In the previous post we set the stage for how can we start building Silverlight applications for SharePoint 2010
You have three options to actually program against the SharePoint from Silverlight: First there’s the SharePoint web services that have been there for a long time, Second there’s the new REST APIs that is suitable for working with strongly typed lists and the final option is the Client Object Model.
For Silverlight applications you need to reference the COM APIs there are two DLLs that you need to reference in your Silverlight project Microsoft.SharePoint.Client.Silverlight.dll and Microsoft.SharePoint.Client.Silverlight.Runtime.dll, you can find these DLLs in the following path
“C:\Program Files\Common Files\Microsoft Shared\Web Server Extensions\14\TEMPLATE\LAYOUTS\ClientBin”
So let’s start creating the Silverlight application, we will create two projects a SharePoint project and a Silverlight project and configure the SharePoint project to to deploy the Silverlight xap file (refer to the first post for more details).
in the Silverlight project, add reference to the two COM assemblies
we will build a simple Guest Book Silverlight Application, it will display a list of guests and allow the user to add new guests, here’s how the application looks like
The code is very straightforward, we have a view model that represents the Guests, the view model contains a collection of Guests that is bound to a ListBox in the xaml file, the add button is bound to a Command on the view model that adds a new Guest with the information entered by the user, the view model class is shown below
In the code behind file MainPage.xaml.cs of the main page, the view model is set as the DataContext of the entire page
The xaml is shown below
In the view model you can see that we are using a repository for the Guests implemented using the GuestStore class, this class simply stores the guests in an internal list
Till now this is a normal Silverlight application no SharePoint yet, what we will do is that, we will create a custom SharePoint list to store the Guests in it, and we will use our Silverlight application to populate this list, so let’s create the custom list in SharePoint.
From the Site Actions menu choose Create, in the Create Dialog select Custom List, name it GuestBook
Fill the necessary information and repeat this step for the three columns “First Name” , “Last Name” and “Email”
The next step is to change our Silverlight application to read/write to the GuestBook list. Most of the changes will be in the GuestsStore class, we will remove the internal list we used before.
The central object to start with while programming against the SharePoint COM is the ClientContext which represents the SharePoint Context in which the client (in our case the Silverlight application) is running, one important concept in SharePoint COM is that before you access a property or object you have to ask for it, let’s walkthrough the RetrieveGuests method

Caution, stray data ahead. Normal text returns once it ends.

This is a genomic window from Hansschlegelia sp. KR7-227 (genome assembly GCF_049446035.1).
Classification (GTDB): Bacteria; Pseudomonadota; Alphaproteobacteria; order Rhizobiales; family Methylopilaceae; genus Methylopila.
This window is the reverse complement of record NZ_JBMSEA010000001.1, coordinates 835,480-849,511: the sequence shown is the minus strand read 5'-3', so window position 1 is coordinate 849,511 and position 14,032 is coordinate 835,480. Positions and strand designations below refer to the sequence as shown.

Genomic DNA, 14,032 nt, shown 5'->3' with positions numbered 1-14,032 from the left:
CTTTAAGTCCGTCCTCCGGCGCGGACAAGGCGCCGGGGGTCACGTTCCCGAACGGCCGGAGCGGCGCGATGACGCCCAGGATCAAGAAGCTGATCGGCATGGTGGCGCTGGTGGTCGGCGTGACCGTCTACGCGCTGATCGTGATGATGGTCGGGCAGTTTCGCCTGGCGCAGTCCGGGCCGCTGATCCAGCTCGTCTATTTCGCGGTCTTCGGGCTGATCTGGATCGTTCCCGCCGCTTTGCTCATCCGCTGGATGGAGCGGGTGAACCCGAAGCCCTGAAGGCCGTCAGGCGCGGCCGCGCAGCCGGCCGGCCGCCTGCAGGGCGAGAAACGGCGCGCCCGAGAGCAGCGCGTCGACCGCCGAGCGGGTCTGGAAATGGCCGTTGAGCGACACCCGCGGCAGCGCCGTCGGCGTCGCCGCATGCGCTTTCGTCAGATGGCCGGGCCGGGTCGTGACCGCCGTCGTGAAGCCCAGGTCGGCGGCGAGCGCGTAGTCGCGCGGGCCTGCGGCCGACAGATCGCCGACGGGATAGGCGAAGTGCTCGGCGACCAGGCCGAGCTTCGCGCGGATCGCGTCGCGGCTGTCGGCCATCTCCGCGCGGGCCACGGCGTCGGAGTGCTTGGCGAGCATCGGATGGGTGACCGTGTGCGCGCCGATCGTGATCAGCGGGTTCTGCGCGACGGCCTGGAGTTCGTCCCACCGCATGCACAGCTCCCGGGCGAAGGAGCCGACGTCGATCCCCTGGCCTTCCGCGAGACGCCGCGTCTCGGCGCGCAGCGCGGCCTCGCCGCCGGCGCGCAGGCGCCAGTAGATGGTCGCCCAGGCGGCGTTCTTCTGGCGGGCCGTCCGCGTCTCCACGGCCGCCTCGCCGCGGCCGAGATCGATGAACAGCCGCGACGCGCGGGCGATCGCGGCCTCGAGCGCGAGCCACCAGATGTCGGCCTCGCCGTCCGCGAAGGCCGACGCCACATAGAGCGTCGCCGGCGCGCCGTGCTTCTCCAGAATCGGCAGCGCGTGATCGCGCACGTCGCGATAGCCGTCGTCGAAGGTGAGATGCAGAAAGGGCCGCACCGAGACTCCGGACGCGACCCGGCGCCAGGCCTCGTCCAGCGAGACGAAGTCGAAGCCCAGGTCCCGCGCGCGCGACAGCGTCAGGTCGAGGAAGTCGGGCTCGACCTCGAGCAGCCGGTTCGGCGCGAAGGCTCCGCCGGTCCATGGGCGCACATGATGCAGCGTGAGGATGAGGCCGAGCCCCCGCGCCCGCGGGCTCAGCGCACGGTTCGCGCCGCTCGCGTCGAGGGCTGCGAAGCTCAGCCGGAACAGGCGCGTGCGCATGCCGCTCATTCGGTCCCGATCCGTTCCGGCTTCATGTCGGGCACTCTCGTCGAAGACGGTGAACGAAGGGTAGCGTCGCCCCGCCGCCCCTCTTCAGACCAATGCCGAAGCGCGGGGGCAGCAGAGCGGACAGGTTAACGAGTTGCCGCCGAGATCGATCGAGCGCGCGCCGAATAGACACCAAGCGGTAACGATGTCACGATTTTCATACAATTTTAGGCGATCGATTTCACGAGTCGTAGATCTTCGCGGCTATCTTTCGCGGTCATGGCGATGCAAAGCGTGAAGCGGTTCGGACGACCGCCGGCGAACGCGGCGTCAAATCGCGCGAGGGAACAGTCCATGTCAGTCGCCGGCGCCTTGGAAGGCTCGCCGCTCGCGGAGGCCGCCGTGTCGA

First we grab a reference to the current ClientContext, then we define an object that will reference our list (you can see that the object model is very similar to the SharePoint server API).
after that we ask the client context to load the list items
As you can see we explicitly asked the clientContext to Include the columns we are interested in.
The clientContext.Load doesn’t actually call to the server and retrieve the list item instead it just builds up the request that will be sent to the server, so basically we can batch multiple operations together to be executed as batch on the server, to actually send the request to the server we call the clientContext.ExecuteQuery method
We used the async version of the method, this method accepts a callback function to be called when ExceuteQuery succeeds
In this event handler we populate a list of Guests from the SharePoint list items and then fire a custom event GuestRetrieved, the view model subscribes to this event.
The AddGuest method is very simple, we define a new list item and set its field values, then submit this to the server, and fire an event if this succeeds
Here’s the application running inside SharePoint
This is just a simple basic Silverlight application, let’s add a simple enhancement that can make our Silverlight application shine within SharePoint, to do this we will use Expression Blend, right click on the MainPage.xaml file and select Open in Expression Blend
Right click on the ListBox and select Edit Additional Templates-> Edit Generated Item Container-> Edit a Copy
Click Ok in the Create Style Dialog
On the states tab set the transition duration for the LayoutStates group to 1 second
While the BeforeLoaded state is selected, select the grid element from the Objects and Timeline tool window, go to the properties window and change the Opacity property to 0% and change the Translate transform Y property to 100
The last thing is to click on the small icon to Turn on FluidLayout
Now build and run the application, you notice a very nice effect when adding elements to the list.
That’s the end of this post, hope this was useful.
You can download the source code from here
P.S: you will notice that the column names in the code don’t match the names we specified in SharePoint, please refer to this blog post for more details